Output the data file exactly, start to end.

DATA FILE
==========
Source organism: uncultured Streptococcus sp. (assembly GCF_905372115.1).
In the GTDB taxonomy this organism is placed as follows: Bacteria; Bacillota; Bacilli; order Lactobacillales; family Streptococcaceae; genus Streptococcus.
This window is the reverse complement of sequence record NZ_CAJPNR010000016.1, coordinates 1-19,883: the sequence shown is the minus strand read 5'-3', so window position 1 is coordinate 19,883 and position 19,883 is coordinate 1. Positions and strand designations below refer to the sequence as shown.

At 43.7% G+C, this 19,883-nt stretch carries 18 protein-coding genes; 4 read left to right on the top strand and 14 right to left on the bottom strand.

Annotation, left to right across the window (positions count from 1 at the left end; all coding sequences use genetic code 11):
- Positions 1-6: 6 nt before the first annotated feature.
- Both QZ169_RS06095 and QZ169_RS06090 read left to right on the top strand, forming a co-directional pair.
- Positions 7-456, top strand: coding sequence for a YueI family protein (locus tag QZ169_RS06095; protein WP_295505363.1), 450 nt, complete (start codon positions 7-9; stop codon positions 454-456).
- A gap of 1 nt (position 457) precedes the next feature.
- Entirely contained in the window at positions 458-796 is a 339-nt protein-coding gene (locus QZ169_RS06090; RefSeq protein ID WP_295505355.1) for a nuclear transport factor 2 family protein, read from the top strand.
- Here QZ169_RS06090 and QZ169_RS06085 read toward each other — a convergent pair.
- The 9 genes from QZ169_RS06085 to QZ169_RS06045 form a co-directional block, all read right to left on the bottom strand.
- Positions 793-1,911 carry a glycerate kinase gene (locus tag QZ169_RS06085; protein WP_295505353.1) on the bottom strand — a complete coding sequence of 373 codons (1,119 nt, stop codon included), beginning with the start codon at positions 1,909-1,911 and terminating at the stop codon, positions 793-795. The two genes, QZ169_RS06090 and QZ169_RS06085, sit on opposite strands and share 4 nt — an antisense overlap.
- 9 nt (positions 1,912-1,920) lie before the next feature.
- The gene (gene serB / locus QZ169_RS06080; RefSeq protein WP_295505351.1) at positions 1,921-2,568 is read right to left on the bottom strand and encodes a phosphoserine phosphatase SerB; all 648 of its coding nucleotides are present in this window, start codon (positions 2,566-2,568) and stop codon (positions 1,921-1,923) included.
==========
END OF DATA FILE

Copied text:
Source organism: uncultured Streptococcus sp. (assembly GCF_905372115.1).
In the GTDB taxonomy this organism is placed as follows: Bacteria; Bacillota; Bacilli; order Lactobacillales; family Streptococcaceae; genus Streptococcus.
This window is the reverse complement of sequence record NZ_CAJPNR010000016.1, coordinates 1-19,883: the sequence shown is the minus strand read 5'-3', so window position 1 is coordinate 19,883 and position 19,883 is coordinate 1. Positions and strand designations below refer to the sequence as shown.

At 43.7% G+C, this 19,883-nt stretch carries 18 protein-coding genes; 4 read left to right on the top strand and 14 right to left on the bottom strand.

Annotation, left to right across the window (positions count from 1 at the left end; all coding sequences use genetic code 11):
- Positions 1-6: 6 nt before the first annotated feature.
- Both QZ169_RS06095 and QZ169_RS06090 read left to right on the top strand, forming a co-directional pair.
- Positions 7-456, top strand: coding sequence for a YueI family protein (locus tag QZ169_RS06095; protein WP_295505363.1), 450 nt, complete (start codon positions 7-9; stop codon positions 454-456).
- A gap of 1 nt (position 457) precedes the next feature.
- Entirely contained in the window at positions 458-796 is a 339-nt protein-coding gene (locus QZ169_RS06090; RefSeq protein ID WP_295505355.1) for a nuclear transport factor 2 family protein, read from the top strand.
- Here QZ169_RS06090 and QZ169_RS06085 read toward each other — a convergent pair.
- The 9 genes from QZ169_RS06085 to QZ169_RS06045 form a co-directional block, all read right to left on the bottom strand.
- Positions 793-1,911 carry a glycerate kinase gene (locus tag QZ169_RS06085; protein WP_295505353.1) on the bottom strand — a complete coding sequence of 373 codons (1,119 nt, stop codon included), beginning with the start codon at positions 1,909-1,911 and terminating at the stop codon, positions 793-795. The two genes, QZ169_RS06090 and QZ169_RS06085, sit on opposite strands and share 4 nt — an antisense overlap.
- 9 nt (positions 1,912-1,920) lie before the next feature.
- The gene (gene serB / locus QZ169_RS06080; RefSeq protein WP_295505351.1) at positions 1,921-2,568 is read right to left on the bottom strand and encodes a phosphoserine phosphatase SerB; all 648 of its coding nucleotides are present in this window, start codon (positions 2,566-2,568) and stop codon (positions 1,921-1,923) included.